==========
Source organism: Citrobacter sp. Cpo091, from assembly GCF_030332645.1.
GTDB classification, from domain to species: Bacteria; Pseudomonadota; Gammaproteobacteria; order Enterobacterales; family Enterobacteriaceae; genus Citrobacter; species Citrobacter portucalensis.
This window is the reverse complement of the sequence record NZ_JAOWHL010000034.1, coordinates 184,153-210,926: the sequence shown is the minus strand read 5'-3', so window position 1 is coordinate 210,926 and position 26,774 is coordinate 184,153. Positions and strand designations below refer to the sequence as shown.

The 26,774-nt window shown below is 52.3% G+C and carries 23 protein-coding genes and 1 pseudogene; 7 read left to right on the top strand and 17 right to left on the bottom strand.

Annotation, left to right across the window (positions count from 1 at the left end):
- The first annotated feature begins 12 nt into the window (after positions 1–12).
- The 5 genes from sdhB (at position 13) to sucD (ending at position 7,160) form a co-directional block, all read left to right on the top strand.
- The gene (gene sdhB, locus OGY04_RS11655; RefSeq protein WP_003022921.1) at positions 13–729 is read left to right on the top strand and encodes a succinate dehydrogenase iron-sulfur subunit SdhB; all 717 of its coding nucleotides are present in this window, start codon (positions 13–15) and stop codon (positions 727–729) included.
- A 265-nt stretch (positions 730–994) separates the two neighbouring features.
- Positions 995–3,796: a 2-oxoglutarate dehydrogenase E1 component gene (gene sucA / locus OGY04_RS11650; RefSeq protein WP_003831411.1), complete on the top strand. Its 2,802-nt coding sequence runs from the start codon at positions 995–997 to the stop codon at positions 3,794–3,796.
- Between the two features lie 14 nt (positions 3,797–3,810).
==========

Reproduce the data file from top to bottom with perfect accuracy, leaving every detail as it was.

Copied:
Source organism: Citrobacter sp. Cpo091, from assembly GCF_030332645.1.
GTDB classification, from domain to species: Bacteria; Pseudomonadota; Gammaproteobacteria; order Enterobacterales; family Enterobacteriaceae; genus Citrobacter; species Citrobacter portucalensis.
This window is the reverse complement of the sequence record NZ_JAOWHL010000034.1, coordinates 184,153-210,926: the sequence shown is the minus strand read 5'-3', so window position 1 is coordinate 210,926 and position 26,774 is coordinate 184,153. Positions and strand designations below refer to the sequence as shown.

The 26,774-nt window shown below is 52.3% G+C and carries 23 protein-coding genes and 1 pseudogene; 7 read left to right on the top strand and 17 right to left on the bottom strand.

Annotation, left to right across the window (positions count from 1 at the left end):
- The first annotated feature begins 12 nt into the window (after positions 1–12).
- The 5 genes from sdhB (at position 13) to sucD (ending at position 7,160) form a co-directional block, all read left to right on the top strand.
- The gene (gene sdhB, locus OGY04_RS11655; RefSeq protein WP_003022921.1) at positions 13–729 is read left to right on the top strand and encodes a succinate dehydrogenase iron-sulfur subunit SdhB; all 717 of its coding nucleotides are present in this window, start codon (positions 13–15) and stop codon (positions 727–729) included.
- A 265-nt stretch (positions 730–994) separates the two neighbouring features.
- Positions 995–3,796: a 2-oxoglutarate dehydrogenase E1 component gene (gene sucA / locus OGY04_RS11650; RefSeq protein WP_003831411.1), complete on the top strand. Its 2,802-nt coding sequence runs from the start codon at positions 995–997 to the stop codon at positions 3,794–3,796.
- Between the two features lie 14 nt (positions 3,797–3,810).